- SourceAvailable from: Shannon M. Monnat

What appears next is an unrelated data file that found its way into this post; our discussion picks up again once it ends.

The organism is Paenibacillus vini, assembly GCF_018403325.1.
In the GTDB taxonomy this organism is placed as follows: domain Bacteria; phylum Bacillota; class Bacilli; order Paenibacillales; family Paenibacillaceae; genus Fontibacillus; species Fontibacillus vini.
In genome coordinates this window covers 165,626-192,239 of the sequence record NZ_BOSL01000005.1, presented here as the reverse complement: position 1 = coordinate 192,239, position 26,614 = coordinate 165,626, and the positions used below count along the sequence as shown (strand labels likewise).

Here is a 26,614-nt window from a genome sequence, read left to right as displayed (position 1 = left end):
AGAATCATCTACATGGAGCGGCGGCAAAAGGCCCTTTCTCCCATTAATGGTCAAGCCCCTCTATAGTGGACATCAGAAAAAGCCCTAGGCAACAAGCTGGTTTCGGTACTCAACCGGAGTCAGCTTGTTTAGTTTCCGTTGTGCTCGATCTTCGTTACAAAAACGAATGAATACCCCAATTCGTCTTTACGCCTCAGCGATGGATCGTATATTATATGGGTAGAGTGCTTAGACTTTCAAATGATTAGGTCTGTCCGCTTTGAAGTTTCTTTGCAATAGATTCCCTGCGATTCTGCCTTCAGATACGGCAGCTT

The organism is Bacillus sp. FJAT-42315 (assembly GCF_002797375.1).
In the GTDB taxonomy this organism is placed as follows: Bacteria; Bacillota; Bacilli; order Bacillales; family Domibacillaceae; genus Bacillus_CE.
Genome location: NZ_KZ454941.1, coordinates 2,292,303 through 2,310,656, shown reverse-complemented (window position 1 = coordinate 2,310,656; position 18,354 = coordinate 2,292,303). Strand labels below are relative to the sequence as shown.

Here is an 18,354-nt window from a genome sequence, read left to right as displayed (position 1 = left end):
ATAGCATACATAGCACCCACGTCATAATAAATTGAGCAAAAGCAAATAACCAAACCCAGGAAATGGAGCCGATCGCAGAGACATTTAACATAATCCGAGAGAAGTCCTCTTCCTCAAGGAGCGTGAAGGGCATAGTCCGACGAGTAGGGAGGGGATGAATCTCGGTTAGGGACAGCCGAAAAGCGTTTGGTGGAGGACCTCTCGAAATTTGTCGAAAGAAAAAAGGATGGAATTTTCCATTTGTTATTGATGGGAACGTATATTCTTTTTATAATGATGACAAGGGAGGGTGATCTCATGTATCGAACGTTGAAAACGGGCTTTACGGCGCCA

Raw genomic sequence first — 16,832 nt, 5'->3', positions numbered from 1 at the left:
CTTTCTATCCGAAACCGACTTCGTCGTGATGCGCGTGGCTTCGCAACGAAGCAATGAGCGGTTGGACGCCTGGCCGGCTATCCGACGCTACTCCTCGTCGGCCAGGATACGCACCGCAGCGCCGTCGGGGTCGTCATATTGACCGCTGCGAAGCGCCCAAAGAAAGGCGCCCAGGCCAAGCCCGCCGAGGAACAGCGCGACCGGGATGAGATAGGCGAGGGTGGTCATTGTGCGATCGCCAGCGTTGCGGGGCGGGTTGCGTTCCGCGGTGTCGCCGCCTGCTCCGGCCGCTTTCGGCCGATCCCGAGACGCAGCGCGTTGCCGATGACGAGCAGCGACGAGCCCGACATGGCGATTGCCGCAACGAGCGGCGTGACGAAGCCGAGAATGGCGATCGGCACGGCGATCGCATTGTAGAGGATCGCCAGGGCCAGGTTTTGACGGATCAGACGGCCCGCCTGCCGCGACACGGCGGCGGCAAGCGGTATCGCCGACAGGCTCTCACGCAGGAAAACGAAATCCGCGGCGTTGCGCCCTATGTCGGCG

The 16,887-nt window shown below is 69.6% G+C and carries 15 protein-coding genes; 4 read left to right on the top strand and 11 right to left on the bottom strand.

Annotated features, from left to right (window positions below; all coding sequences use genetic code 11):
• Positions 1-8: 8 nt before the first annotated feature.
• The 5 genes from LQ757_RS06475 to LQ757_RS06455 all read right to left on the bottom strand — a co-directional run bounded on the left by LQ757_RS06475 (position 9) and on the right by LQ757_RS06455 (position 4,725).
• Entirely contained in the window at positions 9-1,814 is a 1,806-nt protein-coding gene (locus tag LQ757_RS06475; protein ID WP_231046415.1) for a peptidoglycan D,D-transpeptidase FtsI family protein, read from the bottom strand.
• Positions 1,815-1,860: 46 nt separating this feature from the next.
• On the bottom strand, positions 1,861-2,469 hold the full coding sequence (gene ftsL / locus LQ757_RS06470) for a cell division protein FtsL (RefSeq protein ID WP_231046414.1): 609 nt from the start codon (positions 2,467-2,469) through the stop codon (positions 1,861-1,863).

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- "In attempting to explain urban–rural differences in health, much of the research has emphasized the health delivery challenges of rural areas (Bolin and Gamm, 2003; Campbell et al., 2008; Hanlon et al., 2007), including limited service provision (Hanlon and Halseth, 2005; Kenny and Duckett, 2004; Panelli et al., 2006), lack of physicians (Eberhardt et al., 2001), remoteness from and difficulty traveling to urban health services (Comer and Mueller, 1995), and inadequate health promoting infrastructure (Conradson, 2005; Iredale et al., 2005; Kearns et al., 2006; McCann et al., 2005; Watkins and Jacoby, 2007). There is evidence that many of these disparities are related to the 'degree of rurality' of the geographic areas in question (Dempsey et al., 2003; Eberhardt et al., 2001; Farmer et al., 2010; Fylkesnes et al., 1992; Greiner et al., 2004; Laditka et al., 2009; Larson and Correa-de- Araujo, 2006; Nummela et al., 2008; Prince, 1988; Satcher, 2001). However, much of this research has been conducted in countries outside of the US, has examined only one state or geographic region in the US, or has failed to simultaneously examine individual and contextual explanations for differential health along the continuum of rurality. "